At trial, all members of the court agreed that Bishop was clearly “immoral,” and convicted her of witchcraft and sentenced her to death; she died by hanging on June 10.
After her death, proceedings paused as the court sought affirmation for their actions.
They received it in a letter from the local minister, drafted by Cotton Mather, that closed with the following statement: “Nevertheless, we cannot but humbly recommend unto the government, the speedy and vigorous prosecution of such as have rendered themselves obnoxious, according to the direction given in the laws of God, and the wholesome statutes of the English nation, for the detection of witchcrafts.”
Duly, the trials proceeded apace, though some of the earliest accused “witches” had already passed away in prison, including Sarah Osborne, one of the first three accused.
Throughout the summer, many more of the accused were indicted and convicted of their crimes, including George Burroughs, the minister of Salem Village.
In July, five women were executed, including Sarah Good, followed by five more in August (including Burroughs,) and another eight in September.
Several other women convicted women were given stays of execution for pregnancy, while a handful more were convicted and never executed.
Giles Corey, an elderly farmer, was killed by a form of torture — pressing beneath stones — because he refused to participate in the trial by entering a plea.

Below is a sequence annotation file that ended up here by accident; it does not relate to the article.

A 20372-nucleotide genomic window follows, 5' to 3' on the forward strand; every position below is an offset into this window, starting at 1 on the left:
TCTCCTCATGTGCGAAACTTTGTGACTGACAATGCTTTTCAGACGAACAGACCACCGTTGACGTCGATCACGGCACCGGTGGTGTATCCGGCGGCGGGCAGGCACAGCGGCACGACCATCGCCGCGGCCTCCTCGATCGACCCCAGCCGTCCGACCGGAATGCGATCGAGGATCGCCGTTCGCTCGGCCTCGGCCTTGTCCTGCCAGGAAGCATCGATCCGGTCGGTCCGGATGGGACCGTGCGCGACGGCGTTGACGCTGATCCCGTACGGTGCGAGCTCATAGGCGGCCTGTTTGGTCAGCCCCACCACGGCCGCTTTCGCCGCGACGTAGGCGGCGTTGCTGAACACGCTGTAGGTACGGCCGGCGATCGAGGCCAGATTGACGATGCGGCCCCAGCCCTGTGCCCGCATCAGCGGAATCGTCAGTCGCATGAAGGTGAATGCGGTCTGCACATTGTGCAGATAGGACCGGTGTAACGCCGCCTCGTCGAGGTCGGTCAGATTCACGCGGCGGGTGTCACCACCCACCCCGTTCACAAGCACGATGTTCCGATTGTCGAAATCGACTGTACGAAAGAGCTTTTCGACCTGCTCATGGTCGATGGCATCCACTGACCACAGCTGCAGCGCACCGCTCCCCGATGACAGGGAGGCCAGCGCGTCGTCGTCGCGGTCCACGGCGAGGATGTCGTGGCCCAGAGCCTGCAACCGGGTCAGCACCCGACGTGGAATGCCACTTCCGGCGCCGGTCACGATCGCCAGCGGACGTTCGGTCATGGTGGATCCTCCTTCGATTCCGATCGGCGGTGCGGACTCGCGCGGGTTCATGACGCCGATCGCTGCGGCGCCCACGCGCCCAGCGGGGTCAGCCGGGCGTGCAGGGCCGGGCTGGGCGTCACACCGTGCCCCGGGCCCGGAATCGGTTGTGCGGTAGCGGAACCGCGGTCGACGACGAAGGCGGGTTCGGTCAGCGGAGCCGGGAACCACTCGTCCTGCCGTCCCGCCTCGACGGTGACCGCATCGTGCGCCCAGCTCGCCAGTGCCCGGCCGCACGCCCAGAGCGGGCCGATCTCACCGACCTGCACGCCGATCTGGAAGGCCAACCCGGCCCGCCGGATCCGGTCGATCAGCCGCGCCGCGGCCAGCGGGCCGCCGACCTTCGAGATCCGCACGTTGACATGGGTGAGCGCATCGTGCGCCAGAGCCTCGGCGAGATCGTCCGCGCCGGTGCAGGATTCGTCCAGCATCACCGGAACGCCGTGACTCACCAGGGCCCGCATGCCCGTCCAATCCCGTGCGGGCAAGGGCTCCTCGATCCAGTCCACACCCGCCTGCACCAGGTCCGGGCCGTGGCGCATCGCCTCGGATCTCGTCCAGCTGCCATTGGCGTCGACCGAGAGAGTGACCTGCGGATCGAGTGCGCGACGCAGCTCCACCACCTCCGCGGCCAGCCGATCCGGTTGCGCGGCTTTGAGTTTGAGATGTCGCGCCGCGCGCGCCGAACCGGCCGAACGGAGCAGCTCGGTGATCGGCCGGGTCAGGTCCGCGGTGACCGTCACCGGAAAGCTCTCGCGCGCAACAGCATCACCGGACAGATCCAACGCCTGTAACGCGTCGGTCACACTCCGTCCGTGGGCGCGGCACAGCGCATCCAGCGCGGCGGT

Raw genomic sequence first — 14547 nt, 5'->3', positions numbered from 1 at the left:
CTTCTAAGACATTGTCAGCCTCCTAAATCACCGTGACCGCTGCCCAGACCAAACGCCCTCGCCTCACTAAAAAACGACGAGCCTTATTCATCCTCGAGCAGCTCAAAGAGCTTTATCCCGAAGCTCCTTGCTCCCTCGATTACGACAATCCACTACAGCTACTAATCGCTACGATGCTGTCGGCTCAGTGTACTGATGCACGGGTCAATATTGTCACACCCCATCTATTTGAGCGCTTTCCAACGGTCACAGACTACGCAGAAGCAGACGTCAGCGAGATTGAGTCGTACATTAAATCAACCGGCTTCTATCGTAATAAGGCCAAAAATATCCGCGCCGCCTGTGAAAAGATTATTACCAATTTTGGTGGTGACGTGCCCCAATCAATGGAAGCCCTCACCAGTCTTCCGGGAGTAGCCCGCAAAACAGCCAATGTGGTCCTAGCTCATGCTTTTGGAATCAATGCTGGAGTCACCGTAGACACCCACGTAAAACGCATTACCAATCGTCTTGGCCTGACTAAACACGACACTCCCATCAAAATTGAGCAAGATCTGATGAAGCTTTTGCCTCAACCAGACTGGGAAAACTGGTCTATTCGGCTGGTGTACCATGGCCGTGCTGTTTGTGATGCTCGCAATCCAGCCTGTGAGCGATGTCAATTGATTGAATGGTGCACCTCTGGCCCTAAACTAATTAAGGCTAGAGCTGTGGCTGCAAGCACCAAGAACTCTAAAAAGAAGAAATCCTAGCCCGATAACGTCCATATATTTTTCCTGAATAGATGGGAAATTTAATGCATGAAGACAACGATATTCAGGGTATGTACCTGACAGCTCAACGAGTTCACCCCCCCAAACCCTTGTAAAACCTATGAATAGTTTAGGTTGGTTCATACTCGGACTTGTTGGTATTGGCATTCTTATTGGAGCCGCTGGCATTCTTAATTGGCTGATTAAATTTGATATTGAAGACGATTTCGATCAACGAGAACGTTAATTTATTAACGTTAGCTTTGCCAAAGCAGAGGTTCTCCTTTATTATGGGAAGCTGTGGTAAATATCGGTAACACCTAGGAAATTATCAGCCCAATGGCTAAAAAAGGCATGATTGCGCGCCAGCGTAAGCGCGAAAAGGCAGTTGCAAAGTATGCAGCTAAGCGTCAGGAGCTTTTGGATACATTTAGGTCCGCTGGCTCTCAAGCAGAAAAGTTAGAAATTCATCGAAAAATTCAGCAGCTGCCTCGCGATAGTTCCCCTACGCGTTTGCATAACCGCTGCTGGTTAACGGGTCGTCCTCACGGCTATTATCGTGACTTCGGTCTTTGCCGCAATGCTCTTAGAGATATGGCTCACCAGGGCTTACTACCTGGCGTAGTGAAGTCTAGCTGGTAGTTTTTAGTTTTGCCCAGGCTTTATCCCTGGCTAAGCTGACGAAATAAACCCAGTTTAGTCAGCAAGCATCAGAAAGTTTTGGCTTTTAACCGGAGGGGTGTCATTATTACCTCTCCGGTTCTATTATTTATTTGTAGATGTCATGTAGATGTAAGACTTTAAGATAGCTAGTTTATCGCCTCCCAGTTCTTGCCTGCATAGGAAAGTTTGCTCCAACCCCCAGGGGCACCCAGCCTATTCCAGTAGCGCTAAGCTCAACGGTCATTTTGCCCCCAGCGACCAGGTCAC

For the most part, those who refused to confess to witchcraft were convicted and executed, while those who confessed were pardoned.
All told, more than 200 people were accused, and 20 were executed.
There was tremendous controversy over the methods used to convict and try the accused witches, including protest from Cotton Mather’s own father, and this controversy did not ebb after the trials and executions concluded.
For decades after the trial, descendants of the victims demanded justice and compensation for their pain; by the early 1700s, all but six of the accused had been exonerated of the crimes.
The remaining six were finally expunged of their conviction in the 1950s, and today, memorials to the Salem “witches” as a group, and to specific members of the accused, can be found all over Salem, Beverly, and Danvers.
But even as the criminal records of the accused witches disappeared, one question has remained, haunting researchers and descendants to this day: what caused the strange medical symptoms that terrified four young girls so much that they put 200 lives in jeopardy?
Today, the most promising theory is one first floated in the 1970s, when a young psychology student named Linnda Caporael noticed the similarities between the girls’ symptoms and the effects of the drug LSD.
According to PBS, experts now believe that the symptoms were caused by ergot, a fungus that can taint rye grain crops, especially if the harvest season is humid.
The harvest season prior to the winter of 1692, when the symptoms began, was damp and a perfect breeding ground for ergot to spread in the rye crop, which was at the time the staple grain of Salem and Salem Village.
The symptoms of ergot poisoning include muscle spasms, hallucinations, crawling sensation on the skin, and, most telling of all, delusions and paranoia.
Today, the Salem witch trials remain one of America’s darkest and most mysterious chapters, fascinating generation after generation.
While we may never know the true cause of the bizarre trials, we can take it as a chilling lesson on the effects of mass hysteria.